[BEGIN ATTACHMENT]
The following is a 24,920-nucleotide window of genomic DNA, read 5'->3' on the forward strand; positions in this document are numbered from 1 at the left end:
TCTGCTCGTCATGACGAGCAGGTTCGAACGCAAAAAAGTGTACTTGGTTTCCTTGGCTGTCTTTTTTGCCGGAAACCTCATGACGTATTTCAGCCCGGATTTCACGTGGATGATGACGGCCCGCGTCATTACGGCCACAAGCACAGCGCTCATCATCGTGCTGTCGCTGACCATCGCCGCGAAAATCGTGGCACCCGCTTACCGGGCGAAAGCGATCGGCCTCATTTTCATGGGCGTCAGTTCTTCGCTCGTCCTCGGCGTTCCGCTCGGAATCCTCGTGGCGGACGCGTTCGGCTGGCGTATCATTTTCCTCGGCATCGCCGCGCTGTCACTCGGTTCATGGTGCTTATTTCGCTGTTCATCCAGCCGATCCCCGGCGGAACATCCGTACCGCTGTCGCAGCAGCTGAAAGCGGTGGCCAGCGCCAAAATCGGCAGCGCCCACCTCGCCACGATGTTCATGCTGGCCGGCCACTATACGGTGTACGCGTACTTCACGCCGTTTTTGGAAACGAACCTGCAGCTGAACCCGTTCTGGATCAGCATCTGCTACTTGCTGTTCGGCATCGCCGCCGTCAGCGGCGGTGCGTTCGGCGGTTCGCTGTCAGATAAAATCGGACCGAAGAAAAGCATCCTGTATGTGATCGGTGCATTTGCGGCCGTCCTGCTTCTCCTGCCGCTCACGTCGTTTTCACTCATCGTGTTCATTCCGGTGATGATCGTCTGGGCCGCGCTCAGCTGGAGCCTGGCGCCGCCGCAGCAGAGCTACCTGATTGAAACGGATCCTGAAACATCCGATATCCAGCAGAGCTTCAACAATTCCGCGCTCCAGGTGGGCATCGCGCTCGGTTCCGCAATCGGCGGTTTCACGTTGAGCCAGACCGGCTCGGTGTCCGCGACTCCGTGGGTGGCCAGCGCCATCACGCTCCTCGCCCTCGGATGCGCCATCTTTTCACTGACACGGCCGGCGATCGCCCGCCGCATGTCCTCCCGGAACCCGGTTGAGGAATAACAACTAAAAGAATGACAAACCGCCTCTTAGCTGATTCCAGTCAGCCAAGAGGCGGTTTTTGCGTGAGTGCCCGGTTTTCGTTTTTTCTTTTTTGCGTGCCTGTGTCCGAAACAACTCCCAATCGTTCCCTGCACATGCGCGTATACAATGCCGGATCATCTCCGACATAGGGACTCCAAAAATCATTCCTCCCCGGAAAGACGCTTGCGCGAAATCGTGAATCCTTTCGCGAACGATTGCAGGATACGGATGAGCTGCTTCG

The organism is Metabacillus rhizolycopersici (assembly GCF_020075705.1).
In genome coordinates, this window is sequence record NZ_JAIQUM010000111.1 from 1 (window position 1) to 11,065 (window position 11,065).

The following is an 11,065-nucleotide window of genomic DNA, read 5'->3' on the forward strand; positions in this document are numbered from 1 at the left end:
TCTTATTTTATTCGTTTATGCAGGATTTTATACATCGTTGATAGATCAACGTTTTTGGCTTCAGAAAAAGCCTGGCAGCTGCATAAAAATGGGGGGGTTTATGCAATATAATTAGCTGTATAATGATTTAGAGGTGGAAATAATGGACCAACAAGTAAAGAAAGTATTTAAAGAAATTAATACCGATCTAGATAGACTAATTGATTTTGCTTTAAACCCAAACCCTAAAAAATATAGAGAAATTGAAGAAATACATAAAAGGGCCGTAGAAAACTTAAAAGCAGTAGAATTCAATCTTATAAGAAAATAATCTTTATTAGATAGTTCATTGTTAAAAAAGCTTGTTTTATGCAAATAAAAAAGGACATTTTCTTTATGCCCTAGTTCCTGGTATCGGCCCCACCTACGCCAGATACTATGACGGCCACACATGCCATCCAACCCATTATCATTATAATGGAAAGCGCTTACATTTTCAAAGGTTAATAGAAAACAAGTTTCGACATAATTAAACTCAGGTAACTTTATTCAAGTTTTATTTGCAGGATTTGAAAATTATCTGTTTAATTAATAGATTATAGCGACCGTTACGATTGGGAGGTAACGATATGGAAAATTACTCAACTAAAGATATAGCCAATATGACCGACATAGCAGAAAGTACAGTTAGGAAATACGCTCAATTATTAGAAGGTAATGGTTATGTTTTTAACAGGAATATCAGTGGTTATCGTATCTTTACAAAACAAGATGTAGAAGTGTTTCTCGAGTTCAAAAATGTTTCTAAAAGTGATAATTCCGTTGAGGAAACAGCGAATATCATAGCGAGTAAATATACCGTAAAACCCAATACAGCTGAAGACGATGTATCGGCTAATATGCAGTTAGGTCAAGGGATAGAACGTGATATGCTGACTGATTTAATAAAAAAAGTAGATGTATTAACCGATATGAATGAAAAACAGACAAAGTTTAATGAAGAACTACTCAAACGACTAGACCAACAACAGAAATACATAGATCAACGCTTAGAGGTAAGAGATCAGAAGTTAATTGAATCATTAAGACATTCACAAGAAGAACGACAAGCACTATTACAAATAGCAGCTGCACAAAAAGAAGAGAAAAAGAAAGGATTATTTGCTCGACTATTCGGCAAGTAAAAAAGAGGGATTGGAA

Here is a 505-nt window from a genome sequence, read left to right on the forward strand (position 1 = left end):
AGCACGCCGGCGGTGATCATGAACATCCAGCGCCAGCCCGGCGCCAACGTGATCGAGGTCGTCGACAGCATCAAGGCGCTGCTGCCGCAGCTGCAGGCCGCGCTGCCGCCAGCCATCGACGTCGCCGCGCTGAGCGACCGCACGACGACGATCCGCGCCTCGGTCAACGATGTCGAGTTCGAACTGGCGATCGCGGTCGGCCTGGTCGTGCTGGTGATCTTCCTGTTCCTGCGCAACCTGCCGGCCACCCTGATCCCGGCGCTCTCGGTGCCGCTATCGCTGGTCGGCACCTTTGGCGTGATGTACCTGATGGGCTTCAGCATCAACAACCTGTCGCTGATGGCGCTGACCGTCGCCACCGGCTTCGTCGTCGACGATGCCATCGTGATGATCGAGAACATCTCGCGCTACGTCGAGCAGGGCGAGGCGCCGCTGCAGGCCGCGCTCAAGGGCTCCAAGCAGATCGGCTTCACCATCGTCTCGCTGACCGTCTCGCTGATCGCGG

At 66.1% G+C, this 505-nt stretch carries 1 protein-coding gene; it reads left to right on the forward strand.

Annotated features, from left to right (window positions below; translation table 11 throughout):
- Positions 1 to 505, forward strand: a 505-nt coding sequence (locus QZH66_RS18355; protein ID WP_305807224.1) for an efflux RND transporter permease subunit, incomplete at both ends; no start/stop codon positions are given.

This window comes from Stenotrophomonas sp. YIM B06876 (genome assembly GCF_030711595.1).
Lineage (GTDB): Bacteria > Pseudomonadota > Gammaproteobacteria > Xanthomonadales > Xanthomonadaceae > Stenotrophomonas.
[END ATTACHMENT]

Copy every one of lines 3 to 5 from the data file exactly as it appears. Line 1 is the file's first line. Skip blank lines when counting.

The organism is Metabacillus rhizolycopersici (assembly GCF_020075705.1).
In genome coordinates, this window is sequence record NZ_JAIQUM010000111.1 from 1 (window position 1) to 11,065 (window position 11,065).

The following is an 11,065-nucleotide window of genomic DNA, read 5'->3' on the forward strand; positions in this document are numbered from 1 at the left end: